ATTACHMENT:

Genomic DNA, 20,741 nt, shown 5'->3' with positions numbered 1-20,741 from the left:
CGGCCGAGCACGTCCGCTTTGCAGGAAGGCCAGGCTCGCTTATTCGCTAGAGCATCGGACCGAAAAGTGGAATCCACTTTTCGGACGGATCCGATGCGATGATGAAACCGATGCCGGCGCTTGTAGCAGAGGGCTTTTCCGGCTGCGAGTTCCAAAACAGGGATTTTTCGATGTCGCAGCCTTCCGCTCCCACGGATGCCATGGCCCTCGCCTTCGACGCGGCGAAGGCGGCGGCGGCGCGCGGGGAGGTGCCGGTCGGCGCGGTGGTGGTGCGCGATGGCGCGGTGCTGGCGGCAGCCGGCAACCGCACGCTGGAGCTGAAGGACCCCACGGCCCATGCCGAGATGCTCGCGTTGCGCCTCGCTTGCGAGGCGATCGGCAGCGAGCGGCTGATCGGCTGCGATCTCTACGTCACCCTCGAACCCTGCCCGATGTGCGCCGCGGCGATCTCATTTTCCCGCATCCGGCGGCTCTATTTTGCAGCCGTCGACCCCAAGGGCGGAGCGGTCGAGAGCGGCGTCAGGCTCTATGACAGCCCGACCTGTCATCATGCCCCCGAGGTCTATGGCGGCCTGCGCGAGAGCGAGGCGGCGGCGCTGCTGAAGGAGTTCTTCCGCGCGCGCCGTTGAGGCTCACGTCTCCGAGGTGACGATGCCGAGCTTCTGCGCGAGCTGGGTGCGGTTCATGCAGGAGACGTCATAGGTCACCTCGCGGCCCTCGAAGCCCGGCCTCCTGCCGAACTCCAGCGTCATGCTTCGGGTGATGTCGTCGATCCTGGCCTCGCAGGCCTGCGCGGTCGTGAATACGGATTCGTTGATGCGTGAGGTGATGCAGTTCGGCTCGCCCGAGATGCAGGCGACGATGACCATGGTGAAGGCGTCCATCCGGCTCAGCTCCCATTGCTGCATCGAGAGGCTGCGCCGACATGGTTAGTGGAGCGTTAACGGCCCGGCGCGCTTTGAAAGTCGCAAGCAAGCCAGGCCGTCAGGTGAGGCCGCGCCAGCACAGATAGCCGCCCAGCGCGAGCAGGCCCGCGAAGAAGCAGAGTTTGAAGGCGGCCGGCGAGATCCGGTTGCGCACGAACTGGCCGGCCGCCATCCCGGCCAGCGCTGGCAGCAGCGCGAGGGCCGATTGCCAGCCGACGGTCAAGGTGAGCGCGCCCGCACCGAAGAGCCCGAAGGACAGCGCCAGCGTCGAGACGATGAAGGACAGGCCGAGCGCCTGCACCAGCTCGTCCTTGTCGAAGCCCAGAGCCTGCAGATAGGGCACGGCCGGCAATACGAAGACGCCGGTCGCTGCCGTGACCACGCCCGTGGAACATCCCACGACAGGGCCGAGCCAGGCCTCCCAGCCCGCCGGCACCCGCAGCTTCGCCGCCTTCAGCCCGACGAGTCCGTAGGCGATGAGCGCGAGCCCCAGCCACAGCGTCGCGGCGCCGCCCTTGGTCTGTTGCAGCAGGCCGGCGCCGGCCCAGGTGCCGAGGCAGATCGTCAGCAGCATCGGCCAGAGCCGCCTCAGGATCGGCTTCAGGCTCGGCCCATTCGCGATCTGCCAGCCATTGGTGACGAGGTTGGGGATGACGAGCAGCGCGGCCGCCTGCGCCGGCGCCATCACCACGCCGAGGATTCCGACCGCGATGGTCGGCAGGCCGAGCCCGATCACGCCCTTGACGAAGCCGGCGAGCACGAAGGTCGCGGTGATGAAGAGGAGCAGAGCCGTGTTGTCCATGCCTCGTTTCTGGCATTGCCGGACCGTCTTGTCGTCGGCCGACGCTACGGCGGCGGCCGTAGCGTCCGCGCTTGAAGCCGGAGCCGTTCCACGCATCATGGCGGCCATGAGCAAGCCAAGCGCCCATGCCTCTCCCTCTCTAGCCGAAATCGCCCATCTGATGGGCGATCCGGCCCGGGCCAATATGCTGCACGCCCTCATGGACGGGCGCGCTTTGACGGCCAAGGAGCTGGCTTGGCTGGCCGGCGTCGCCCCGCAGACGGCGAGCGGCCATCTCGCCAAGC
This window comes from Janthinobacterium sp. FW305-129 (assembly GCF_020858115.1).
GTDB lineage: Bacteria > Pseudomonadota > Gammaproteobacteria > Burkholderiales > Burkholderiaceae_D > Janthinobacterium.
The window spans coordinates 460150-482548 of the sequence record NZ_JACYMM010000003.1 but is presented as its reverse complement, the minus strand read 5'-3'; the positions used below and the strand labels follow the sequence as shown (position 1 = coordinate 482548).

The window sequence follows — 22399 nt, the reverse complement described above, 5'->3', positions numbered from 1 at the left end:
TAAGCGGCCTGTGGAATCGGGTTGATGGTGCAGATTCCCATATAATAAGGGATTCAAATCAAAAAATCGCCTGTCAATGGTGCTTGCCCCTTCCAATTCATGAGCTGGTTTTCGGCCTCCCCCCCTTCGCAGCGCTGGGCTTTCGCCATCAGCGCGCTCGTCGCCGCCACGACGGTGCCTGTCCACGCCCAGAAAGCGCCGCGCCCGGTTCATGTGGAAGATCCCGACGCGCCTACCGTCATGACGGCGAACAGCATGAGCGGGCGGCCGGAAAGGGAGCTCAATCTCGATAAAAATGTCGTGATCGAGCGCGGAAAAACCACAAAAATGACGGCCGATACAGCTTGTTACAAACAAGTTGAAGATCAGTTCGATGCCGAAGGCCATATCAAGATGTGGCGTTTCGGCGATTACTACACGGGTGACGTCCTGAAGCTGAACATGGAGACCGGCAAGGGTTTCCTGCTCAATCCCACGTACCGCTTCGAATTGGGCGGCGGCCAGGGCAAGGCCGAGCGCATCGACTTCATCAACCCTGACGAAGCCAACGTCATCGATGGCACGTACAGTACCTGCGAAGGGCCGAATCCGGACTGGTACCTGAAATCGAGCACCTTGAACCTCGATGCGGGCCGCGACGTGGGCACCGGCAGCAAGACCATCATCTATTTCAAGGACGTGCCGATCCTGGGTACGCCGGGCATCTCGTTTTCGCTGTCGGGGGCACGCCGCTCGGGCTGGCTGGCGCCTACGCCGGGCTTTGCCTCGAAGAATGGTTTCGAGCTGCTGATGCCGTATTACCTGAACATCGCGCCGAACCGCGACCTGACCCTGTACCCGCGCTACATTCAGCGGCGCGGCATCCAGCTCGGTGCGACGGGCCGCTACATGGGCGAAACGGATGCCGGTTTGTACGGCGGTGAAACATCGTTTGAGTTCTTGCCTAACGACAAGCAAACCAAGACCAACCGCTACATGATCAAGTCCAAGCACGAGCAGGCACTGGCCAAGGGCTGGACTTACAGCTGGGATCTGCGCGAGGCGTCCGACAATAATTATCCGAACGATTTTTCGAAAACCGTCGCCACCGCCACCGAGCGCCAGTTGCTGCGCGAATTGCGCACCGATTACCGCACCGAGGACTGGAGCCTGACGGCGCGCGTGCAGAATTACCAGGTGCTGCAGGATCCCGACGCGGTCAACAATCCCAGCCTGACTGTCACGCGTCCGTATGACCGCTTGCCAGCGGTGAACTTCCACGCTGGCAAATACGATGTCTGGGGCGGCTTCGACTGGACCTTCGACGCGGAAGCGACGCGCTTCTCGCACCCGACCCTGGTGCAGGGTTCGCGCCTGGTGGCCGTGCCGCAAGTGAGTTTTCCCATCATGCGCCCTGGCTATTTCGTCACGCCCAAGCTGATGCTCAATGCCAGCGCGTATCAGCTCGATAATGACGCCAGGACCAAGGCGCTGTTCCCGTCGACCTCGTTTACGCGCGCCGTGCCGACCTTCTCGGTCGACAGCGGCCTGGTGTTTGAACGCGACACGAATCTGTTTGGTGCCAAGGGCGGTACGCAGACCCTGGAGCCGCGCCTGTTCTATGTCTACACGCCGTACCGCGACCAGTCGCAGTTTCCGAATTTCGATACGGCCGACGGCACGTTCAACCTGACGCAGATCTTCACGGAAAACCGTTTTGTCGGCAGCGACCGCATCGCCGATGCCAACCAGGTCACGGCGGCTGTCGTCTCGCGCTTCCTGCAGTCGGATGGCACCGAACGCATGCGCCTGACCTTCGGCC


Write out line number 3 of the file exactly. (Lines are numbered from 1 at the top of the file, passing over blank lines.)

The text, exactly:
This window comes from Janthinobacterium sp. FW305-129 (assembly GCF_020858115.1).